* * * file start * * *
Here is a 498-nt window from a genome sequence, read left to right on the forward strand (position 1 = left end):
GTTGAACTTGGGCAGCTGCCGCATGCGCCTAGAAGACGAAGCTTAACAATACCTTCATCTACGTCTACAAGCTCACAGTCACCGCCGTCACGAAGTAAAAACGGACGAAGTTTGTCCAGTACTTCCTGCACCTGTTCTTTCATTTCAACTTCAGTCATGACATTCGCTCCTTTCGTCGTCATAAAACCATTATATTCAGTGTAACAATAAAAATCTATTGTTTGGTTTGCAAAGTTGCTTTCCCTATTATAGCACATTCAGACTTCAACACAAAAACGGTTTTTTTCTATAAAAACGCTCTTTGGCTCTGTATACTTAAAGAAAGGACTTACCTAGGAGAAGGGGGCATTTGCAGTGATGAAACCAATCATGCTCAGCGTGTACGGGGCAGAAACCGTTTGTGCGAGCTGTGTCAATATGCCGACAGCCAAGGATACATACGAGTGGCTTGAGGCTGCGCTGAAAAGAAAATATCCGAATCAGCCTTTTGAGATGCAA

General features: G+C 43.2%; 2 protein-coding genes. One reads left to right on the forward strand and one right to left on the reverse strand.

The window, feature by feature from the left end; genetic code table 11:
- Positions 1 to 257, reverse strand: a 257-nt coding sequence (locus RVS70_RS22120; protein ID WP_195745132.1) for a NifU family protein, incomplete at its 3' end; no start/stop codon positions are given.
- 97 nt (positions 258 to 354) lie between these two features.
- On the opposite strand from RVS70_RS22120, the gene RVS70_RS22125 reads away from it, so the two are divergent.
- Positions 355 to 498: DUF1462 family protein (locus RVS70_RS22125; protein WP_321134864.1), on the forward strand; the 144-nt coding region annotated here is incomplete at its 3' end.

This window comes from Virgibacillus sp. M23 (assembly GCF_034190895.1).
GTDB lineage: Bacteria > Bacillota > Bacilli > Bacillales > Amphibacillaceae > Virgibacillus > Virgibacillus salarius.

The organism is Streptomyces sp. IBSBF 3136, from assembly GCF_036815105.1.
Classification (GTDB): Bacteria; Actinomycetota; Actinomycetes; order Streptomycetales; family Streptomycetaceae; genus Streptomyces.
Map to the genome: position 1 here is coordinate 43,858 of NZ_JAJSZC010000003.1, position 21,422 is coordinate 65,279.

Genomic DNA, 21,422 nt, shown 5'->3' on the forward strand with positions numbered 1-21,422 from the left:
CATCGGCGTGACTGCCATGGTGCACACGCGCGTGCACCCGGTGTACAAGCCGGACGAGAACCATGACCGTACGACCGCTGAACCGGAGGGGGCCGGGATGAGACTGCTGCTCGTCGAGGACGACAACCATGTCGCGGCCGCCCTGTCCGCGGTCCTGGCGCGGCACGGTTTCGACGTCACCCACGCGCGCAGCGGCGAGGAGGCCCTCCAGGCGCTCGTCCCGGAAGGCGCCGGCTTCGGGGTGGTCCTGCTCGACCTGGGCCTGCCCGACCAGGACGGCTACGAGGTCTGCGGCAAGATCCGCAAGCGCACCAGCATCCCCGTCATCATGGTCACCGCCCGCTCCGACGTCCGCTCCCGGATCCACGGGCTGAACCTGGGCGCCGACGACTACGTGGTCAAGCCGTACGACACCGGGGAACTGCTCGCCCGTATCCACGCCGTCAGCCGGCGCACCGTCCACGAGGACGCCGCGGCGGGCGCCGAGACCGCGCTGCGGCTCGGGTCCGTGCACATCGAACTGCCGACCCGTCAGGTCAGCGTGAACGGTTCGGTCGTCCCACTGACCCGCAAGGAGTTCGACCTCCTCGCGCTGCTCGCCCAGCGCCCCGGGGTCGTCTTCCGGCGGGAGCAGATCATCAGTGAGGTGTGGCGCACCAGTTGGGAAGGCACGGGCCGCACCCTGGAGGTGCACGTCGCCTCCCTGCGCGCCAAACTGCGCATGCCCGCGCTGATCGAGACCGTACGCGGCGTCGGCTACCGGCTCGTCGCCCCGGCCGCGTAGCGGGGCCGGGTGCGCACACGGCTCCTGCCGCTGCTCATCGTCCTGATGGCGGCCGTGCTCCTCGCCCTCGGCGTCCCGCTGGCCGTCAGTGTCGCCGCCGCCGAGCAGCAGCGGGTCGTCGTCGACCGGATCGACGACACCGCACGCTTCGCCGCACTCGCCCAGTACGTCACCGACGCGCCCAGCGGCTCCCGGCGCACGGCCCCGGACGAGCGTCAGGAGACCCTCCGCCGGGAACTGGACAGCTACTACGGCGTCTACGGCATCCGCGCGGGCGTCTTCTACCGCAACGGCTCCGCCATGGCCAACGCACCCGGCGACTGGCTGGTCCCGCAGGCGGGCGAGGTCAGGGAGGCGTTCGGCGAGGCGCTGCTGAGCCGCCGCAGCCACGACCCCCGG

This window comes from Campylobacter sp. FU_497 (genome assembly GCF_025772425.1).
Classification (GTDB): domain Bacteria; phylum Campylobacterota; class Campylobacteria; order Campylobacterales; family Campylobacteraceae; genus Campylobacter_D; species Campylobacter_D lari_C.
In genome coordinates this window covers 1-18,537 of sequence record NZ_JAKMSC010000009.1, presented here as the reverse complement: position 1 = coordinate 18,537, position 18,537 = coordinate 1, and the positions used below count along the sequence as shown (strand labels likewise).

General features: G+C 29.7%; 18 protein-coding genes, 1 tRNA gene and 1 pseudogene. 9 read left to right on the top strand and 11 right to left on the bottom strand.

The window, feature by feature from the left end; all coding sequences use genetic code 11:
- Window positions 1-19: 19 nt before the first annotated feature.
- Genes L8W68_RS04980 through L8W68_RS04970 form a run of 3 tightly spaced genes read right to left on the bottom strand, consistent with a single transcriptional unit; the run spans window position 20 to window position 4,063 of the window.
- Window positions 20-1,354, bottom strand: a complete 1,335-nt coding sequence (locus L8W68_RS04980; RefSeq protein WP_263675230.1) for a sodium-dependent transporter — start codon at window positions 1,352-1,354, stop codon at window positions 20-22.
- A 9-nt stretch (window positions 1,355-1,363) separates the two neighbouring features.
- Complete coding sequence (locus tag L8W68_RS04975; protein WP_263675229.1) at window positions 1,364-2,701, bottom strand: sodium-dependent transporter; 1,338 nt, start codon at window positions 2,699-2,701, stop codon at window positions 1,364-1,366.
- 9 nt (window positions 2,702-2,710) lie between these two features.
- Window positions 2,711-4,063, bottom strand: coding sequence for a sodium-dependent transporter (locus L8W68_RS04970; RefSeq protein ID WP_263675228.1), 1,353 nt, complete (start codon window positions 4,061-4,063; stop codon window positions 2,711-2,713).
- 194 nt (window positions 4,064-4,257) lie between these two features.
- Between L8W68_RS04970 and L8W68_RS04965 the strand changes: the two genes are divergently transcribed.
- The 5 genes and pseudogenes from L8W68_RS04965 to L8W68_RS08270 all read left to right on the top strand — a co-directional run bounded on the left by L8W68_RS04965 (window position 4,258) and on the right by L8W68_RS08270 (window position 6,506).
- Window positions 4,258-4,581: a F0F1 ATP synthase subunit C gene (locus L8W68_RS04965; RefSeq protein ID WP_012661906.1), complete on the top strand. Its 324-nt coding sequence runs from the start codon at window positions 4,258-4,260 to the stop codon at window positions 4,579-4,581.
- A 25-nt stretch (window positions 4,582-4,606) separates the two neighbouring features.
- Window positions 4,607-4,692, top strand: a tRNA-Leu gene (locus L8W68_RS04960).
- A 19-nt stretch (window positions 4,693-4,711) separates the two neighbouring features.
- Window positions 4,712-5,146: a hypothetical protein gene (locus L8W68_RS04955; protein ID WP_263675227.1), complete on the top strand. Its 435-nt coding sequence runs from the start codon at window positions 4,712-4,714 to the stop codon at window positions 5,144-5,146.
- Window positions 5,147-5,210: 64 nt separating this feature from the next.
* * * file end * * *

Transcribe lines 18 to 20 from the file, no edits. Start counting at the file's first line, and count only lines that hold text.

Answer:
In genome coordinates this window covers 1-18,537 of sequence record NZ_JAKMSC010000009.1, presented here as the reverse complement: position 1 = coordinate 18,537, position 18,537 = coordinate 1, and the positions used below count along the sequence as shown (strand labels likewise).

General features: G+C 29.7%; 18 protein-coding genes, 1 tRNA gene and 1 pseudogene. 9 read left to right on the top strand and 11 right to left on the bottom strand.

The window, feature by feature from the left end; all coding sequences use genetic code 11: